Testosterone replacement is increasingly prescribed for older men with age-related declines in testosterone, particularly in the United States. The Food and Drug Administration has warned of the risk of heart attack and stroke on testosterone, and requested a large randomized controlled trial to assess the cardiovascular effects of testosterone. No such trial is yet underway.
CUNY Graduate School of Public Health and Health Policy Professor C Mary Schooling and colleagues conducted a Mendelian Randomization study assessing the effects of testosterone and sex-hormone binding protein (SHBG) (using variants from the JMJD1C and SHBG gene regions) on coronary artery disease (CAD) in the CARDIoGRAMplusC4D consortium 1000 genomes case-control study (171,191 individuals including 60,801 cases), and on CAD and ischemic stroke risk in the UK Biobank (367,643 individuals including 25,352 CAD cases and 3650 ischemic stroke cases). The findings were published in the International Journal of Cardiology. The study found that testosterone, but not SHBG, likely increased the risk of ischemic heart disease and stroke, particularly for men.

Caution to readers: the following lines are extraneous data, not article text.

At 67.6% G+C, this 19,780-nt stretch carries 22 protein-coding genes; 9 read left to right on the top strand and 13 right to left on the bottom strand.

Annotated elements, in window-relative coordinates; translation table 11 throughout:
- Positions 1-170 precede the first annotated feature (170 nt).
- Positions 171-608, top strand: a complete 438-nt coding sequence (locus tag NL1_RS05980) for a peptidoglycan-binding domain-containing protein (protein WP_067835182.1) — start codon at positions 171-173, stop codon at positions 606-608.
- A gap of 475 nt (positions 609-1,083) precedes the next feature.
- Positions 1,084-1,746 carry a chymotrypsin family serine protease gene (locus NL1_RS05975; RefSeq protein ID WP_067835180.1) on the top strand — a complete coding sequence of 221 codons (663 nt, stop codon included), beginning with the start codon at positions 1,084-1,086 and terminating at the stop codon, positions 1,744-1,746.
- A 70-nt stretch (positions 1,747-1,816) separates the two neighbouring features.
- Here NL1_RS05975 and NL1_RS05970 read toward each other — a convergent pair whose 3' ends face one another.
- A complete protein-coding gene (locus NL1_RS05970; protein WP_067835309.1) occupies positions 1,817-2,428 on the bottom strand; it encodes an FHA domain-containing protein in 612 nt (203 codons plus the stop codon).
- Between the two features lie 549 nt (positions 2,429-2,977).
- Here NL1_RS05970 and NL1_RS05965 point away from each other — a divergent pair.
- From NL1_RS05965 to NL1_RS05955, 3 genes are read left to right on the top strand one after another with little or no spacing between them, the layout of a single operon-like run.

“Testosterone increasing the risk of ischemic heart disease and stroke explains why men have substantially higher rates of these diseases than women,” Schooling says. “In fact, several of the most effective existing means of preventing heart disease and stroke reduce testosterone, such as statins, digoxin and spironolactone. Explicitly, targeting testosterone provides a timely new avenue for preventing ischemic heart disease and stroke at a time when the development of new preventative treatments targeting lipids and inflammation has delivered little despite very substantial investment.”